a morning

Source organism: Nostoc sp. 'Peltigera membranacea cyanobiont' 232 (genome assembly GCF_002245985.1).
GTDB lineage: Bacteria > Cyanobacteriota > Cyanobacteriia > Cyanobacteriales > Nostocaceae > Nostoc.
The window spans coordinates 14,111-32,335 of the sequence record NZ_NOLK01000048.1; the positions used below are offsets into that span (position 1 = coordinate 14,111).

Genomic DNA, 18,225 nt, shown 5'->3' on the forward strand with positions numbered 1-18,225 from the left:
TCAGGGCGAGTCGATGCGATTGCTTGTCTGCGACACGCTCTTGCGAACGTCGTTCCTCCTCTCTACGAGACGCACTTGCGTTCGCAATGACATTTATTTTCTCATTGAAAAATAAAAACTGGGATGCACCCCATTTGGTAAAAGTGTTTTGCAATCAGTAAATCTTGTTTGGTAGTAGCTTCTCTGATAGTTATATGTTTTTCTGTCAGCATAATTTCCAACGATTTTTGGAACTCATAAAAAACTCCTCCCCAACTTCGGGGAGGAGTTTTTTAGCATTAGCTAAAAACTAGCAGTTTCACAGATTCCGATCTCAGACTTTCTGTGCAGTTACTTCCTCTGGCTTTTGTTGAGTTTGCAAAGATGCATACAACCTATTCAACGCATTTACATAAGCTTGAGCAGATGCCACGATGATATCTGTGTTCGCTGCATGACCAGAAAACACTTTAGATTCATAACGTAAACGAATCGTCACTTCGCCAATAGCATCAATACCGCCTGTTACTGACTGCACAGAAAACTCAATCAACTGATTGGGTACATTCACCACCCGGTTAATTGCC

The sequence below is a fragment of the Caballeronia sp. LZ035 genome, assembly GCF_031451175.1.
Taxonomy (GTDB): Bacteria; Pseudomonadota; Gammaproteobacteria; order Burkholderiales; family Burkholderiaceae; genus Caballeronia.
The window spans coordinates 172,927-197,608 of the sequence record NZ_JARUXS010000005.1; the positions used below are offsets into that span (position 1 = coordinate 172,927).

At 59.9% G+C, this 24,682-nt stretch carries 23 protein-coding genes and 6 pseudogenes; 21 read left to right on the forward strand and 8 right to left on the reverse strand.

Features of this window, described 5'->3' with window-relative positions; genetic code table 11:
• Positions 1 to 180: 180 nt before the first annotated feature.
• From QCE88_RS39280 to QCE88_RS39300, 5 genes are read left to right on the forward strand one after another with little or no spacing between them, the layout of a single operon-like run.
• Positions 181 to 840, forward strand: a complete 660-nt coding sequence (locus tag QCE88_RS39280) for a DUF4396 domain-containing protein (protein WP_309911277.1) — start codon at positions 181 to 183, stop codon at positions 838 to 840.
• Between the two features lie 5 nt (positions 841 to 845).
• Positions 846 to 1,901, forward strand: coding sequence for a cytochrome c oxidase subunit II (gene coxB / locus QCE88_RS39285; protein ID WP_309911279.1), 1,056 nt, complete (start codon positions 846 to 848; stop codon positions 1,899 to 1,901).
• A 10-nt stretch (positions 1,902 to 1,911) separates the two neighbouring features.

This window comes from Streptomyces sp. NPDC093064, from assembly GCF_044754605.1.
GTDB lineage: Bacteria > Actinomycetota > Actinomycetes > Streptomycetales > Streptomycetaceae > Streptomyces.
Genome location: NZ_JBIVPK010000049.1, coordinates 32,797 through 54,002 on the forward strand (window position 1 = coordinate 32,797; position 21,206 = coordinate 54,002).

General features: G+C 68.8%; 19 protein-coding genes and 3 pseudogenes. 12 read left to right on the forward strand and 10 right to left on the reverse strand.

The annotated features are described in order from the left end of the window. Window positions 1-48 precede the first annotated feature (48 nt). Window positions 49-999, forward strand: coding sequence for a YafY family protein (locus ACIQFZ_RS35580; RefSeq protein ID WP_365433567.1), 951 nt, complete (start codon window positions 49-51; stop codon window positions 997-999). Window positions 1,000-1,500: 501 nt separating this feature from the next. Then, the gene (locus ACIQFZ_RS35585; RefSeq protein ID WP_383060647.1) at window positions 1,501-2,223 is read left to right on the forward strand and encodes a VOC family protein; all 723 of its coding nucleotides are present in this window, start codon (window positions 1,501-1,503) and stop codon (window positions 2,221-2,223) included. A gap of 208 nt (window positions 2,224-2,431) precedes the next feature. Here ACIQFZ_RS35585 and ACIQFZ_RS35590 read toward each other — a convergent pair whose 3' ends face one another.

As the train approaches, a small flock of birds gathers overhead, then settles into two trees. On board, everyone is reading. I, however, am listening and looking. One woman reads Rumi. A man reads a book called Ontologies in Medicine. Two people read the Bible in languages other than English. The man in front of me works on a Sudoku puzzle. A woman toward the front begins a conversation on one of those annoying walkie-talkie phones. The man’s voice on the other end squawks abrasively into the train. The woman responds gleefully. “Hi, how are you? I am on the light rail and am broadcasting our conversation to everyone on the entire train! Isn’t that so exciting?” (Actually I can’t hear her because I am listening to Wilderness at high volume, but these are the words I enjoy putting into her mouth). The woman across from her doesn’t seem to think it’s that exciting. She begins with dirty looks each time a transmission comes through the phone. Then she rapidly advances to dirty looks and a shake of the head. After that, she looks around in frustration to see if anyone else is annoyed. Either no one else cares, or they are doing a damn good job of hiding it. The phone woman gets off at North Ave and a man and woman get on. The man is in a motorized wheelchair and is missing the lower half of his left leg. He holds a bottle of what looks like urine. Off the train at Lexington, crescendoes rushing in my ears, clouds obscuring the sun. Rain is coming. And I forgot my umbrella. I walk. Everyone is smoking. On the sidewalk a crushed tiny plastic cup erupted its contents in stages: ketchup smeared like blood, obscene on bone white concrete. Farther along are ankles so thin they could snap. A face turns with startling beauty. Inside, I am loath to pause this soundtrack, to disrupt this rhythm. But that was just the prelude.

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